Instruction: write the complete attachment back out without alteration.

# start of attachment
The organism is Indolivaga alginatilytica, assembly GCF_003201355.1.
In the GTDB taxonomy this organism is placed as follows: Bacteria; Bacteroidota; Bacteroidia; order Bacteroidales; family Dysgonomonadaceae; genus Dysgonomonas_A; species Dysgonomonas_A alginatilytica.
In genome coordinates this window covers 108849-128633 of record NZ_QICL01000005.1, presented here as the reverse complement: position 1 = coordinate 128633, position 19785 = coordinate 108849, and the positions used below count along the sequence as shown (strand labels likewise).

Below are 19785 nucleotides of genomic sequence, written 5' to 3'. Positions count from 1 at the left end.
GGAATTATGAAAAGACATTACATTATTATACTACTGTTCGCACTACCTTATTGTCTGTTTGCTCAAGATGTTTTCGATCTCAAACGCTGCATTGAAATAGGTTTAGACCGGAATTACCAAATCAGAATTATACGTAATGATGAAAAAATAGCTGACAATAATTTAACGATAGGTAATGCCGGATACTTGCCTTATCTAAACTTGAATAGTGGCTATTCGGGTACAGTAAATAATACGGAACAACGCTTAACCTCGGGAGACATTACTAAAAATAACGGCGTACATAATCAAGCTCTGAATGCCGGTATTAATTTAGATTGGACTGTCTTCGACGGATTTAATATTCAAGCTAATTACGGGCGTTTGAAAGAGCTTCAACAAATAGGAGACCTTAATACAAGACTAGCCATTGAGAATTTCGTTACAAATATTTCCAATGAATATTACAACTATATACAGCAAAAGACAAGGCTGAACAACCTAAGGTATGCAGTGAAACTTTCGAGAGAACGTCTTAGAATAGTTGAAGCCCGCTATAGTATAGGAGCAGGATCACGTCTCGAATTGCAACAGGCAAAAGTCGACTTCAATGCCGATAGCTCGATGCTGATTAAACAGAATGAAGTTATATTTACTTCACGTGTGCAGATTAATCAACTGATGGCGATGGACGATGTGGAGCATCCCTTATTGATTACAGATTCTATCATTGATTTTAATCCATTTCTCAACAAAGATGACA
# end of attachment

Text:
The organism is Indolivaga alginatilytica, assembly GCF_003201355.1.
In the GTDB taxonomy this organism is placed as follows: Bacteria; Bacteroidota; Bacteroidia; order Bacteroidales; family Dysgonomonadaceae; genus Dysgonomonas_A; species Dysgonomonas_A alginatilytica.
In genome coordinates this window covers 108849-128633 of record NZ_QICL01000005.1, presented here as the reverse complement: position 1 = coordinate 128633, position 19785 = coordinate 108849, and the positions used below count along the sequence as shown (strand labels likewise).

Below are 19785 nucleotides of genomic sequence, written 5' to 3'. Positions count from 1 at the left end.
GGAATTATGAAAAGACATTACATTATTATACTACTGTTCGCACTACCTTATTGTCTGTTTGCTCAAGATGTTTTCGATCTCAAACGCTGCATTGAAATAGGTTTAGACCGGAATTACCAAATCAGAATTATACGTAATGATGAAAAAATAGCTGACAATAATTTAACGATAGGTAATGCCGGATACTTGCCTTATCTAAACTTGAATAGTGGCTATTCGGGTACAGTAAATAATACGGAACAACGCTTAACCTCGGGAGACATTACTAAAAATAACGGCGTACATAATCAAGCTCTGAATGCCGGTATTAATTTAGATTGGACTGTCTTCGACGGATTTAATATTCAAGCTAATTACGGGCGTTTGAAAGAGCTTCAACAAATAGGAGACCTTAATACAAGACTAGCCATTGAGAATTTCGTTACAAATATTTCCAATGAATATTACAACTATATACAGCAAAAGACAAGGCTGAACAACCTAAGGTATGCAGTGAAACTTTCGAGAGAACGTCTTAGAATAGTTGAAGCCCGCTATAGTATAGGAGCAGGATCACGTCTCGAATTGCAACAGGCAAAAGTCGACTTCAATGCCGATAGCTCGATGCTGATTAAACAGAATGAAGTTATATTTACTTCACGTGTGCAGATTAATCAACTGATGGCGATGGACGATGTGGAGCATCCCTTATTGATTACAGATTCTATCATTGATTTTAATCCATTTCTCAACAAAGATGACA